SOUTH BAYMOUTH—Even in winter the Bowerman’s South Baymouth garden is a pleasure to see. Tall grasses rise from the snow and sway gently in the breeze. Dwarf trees and trellises add a sculptural appeal. Inside their home the rooms are filled with light and warmth, as are Dick and Eunice themselves. The garden isn’t their only claim to fame, however. Both Dick and Eunice are well known for their community involvement.
“It all started when our house burnt down, the day they landed on the moon,” Dick said.
“1969. July,” said Eunice. They have a tendency to finish each others’ sentences.
The fire left them with nothing. “We were in the car. We had four kids. The people of the township were wonderful. We only had to buy a broom and an ironing board. They held a shower in South Baymouth and one in Tehkummah. People were fantastic. It was unreal.”
The fire, and the community’s response to it, sparked an interest in helping others. They financed their first foray into volunteering with a pair of rheas. “Eunice decided she wanted to get a pair of ostriches. It became a big fad for a while,” Dick explained. “The old girl laid about 40 eggs. Everyone wanted them.”
With the proceeds, Dick bought a camera and set up a darkroom. He took about 2,000 photos of all the homes in the township for the Little Schoolhouse and Museum collection. The following year he photographed the barns, providing a visual record of the community. For his work, Dick received a certificate of appreciation from the Heritage Community Recognition Program. That was in 1998 and he hasn’t looked back.
Dick has just joined the museum board for a second time. Over the years he’s completed a number of projects for the museum.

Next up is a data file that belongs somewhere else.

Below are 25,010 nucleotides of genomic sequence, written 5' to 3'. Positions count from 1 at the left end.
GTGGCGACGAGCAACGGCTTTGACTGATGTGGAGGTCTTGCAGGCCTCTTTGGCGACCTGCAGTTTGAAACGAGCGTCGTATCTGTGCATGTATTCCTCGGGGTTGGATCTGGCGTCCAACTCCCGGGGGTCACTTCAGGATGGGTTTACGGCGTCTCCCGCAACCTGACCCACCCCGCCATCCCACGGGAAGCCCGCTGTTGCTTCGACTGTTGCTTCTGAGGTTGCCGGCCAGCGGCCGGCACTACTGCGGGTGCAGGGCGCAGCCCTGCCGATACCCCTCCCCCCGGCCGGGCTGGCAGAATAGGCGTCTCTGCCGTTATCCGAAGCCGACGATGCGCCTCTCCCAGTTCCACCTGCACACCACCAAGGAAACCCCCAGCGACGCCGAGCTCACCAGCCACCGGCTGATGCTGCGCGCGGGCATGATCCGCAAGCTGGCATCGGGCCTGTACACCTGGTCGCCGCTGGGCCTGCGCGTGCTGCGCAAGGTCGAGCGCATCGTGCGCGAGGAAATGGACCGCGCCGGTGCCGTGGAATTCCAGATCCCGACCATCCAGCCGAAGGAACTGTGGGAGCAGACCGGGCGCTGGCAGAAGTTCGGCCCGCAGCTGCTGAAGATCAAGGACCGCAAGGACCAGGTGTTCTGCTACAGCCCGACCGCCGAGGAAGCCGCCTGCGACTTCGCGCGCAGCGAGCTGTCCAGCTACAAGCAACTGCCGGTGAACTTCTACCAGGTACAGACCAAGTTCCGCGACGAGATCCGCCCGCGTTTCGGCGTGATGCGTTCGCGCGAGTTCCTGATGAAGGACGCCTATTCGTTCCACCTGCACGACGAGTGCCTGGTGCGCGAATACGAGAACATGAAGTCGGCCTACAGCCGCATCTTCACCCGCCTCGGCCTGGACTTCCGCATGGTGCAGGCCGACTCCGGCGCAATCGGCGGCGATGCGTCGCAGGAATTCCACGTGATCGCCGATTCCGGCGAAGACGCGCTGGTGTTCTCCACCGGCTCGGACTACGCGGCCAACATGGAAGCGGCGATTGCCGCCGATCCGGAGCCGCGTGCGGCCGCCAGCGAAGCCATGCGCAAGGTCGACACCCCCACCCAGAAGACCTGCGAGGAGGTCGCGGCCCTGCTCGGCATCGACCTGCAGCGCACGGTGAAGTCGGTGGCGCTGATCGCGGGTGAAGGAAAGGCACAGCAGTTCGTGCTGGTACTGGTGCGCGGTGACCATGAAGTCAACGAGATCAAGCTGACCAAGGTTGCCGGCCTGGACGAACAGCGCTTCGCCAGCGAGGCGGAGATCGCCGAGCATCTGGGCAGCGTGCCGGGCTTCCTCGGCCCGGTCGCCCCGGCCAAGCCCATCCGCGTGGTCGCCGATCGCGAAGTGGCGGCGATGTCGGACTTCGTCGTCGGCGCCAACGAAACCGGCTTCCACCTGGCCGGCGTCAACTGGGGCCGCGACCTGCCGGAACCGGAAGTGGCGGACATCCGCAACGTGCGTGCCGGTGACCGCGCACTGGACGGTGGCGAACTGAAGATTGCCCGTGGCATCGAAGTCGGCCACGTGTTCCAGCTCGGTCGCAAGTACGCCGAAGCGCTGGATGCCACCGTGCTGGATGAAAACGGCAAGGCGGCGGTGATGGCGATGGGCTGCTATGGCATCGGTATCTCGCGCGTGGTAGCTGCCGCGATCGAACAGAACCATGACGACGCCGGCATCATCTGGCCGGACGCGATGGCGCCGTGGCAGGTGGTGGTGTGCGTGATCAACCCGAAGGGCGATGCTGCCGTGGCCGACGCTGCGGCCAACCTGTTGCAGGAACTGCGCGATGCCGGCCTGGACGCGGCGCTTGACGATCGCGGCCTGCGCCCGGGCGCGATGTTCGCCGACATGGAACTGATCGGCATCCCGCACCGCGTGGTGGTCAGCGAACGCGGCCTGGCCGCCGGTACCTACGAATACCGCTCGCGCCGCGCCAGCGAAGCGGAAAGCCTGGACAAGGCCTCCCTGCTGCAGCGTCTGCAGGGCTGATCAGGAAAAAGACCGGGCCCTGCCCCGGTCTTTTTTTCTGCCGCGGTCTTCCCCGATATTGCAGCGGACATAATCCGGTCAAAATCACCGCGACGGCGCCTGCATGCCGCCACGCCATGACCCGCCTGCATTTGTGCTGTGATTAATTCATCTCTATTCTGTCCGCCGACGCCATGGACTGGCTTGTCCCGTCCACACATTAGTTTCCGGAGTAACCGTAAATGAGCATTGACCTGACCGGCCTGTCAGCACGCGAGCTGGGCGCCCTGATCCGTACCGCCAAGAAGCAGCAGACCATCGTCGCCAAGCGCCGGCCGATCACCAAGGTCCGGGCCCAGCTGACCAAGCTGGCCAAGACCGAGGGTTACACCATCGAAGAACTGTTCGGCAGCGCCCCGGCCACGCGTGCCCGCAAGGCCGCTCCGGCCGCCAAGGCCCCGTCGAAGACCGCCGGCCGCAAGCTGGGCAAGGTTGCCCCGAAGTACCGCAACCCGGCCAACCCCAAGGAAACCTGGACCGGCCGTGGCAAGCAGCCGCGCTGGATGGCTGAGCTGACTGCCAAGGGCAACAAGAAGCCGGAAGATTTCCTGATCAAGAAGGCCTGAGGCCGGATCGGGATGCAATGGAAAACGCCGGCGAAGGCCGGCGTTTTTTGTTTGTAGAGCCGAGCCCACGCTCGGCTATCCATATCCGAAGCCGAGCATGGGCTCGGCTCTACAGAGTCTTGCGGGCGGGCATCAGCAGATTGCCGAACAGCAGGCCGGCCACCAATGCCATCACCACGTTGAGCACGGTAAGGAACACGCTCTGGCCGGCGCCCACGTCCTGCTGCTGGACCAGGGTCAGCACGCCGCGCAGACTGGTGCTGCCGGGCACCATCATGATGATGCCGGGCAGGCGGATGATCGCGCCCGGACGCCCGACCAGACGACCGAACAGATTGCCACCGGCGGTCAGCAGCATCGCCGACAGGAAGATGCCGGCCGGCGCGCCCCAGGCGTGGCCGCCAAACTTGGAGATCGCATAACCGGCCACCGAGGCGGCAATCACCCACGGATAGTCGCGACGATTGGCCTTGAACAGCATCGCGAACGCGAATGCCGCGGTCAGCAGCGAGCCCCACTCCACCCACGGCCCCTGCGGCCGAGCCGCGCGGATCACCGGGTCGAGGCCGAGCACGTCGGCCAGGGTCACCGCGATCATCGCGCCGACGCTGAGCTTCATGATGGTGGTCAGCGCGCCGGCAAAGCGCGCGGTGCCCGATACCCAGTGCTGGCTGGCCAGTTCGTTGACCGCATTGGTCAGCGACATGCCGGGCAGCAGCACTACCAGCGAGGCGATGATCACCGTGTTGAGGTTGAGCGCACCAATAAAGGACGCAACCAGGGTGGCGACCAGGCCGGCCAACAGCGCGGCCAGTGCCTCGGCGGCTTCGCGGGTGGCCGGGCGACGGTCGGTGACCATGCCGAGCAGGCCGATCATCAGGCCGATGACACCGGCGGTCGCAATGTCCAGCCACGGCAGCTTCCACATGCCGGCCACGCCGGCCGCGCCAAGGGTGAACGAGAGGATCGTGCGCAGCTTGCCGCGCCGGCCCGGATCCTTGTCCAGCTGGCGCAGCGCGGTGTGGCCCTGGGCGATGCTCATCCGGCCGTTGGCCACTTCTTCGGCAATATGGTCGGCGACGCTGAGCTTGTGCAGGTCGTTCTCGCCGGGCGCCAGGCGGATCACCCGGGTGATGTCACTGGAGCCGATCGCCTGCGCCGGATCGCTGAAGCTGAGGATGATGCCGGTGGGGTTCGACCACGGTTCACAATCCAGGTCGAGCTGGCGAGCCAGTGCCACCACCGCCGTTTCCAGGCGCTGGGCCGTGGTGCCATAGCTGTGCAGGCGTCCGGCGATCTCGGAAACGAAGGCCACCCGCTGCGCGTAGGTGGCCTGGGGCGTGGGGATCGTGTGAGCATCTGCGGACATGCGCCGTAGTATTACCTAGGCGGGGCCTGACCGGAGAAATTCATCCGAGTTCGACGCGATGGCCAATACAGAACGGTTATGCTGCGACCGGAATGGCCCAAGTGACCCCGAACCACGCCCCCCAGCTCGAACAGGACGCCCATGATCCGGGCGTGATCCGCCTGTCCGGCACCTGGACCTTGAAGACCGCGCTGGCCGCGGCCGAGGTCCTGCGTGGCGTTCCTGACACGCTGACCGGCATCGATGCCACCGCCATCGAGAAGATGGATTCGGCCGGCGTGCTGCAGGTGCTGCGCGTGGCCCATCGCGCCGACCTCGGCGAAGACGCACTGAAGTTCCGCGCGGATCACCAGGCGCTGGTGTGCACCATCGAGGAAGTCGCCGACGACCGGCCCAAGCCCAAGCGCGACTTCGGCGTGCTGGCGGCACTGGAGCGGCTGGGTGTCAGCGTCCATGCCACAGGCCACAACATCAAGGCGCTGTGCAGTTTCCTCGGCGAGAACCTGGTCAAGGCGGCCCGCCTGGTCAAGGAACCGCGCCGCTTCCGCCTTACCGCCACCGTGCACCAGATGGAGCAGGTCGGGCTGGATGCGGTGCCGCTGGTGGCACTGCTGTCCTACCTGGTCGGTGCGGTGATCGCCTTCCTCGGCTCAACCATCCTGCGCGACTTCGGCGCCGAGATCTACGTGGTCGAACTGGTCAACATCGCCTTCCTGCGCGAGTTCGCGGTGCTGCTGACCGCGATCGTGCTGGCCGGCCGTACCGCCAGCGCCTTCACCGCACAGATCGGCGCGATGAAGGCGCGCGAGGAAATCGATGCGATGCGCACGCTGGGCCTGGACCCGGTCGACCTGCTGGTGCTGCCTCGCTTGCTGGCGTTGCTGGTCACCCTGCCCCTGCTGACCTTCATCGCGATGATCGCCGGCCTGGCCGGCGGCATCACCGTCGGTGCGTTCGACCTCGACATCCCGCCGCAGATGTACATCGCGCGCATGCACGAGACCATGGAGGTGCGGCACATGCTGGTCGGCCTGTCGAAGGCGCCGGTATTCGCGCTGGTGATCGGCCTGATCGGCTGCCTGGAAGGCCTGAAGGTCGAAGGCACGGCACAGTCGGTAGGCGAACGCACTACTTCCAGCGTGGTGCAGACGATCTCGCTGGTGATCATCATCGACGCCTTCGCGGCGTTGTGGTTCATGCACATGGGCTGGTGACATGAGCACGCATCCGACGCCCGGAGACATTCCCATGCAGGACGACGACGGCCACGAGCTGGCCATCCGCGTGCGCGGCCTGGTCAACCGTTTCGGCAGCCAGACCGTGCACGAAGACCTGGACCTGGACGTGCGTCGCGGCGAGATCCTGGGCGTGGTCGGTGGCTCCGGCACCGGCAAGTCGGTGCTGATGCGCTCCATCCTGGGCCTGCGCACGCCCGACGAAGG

Twenty years ago, with no actual funding, he and Paul Bowerman managed to build a gazebo at the museum. He has built displays, made quilt racks, planters, and signs. He even built and installed a new belfry. Dick does the woodwork, then Eunice does the sanding and painting. It is difficult to recognize Dick’s contributions to the community without including Eunice. “Whatever we do, we do together,” he said. “We painted the museum last year,” Eunice said. “Everything was already off the walls,” continued Dick. “It was fun. It had never been painted before, from when it was built.”
Dick likes to walk. “But I couldn’t walk on the roads in winter. It was too cold.” About eight years ago he began clearing brush on some unused road allowances in South Baymouth. People starting going out and liked what he was doing. Soon others were helping with the work. After the Bowerman trails were finished, he went on and built about 700 feet of boardwalk and some stairs.
Dick received the Senior of the Year award from Tehkummah in 2007 for this work.
For many years he was a volunteer firefighter and first responder but leaves that to the younger generation now. Dick and Eunice both volunteer on an “as needed” basis with the Volunteer Navy to provide tourism information on the Chi-Cheemaun, and have signed on as Sunday volunteers at the museum. They’re trying to scale back some of their activities. “We’re aging quicker than we’re downsizing,” said Eunice.
“But we’re enjoying getting older,” said Dick. “We really are.”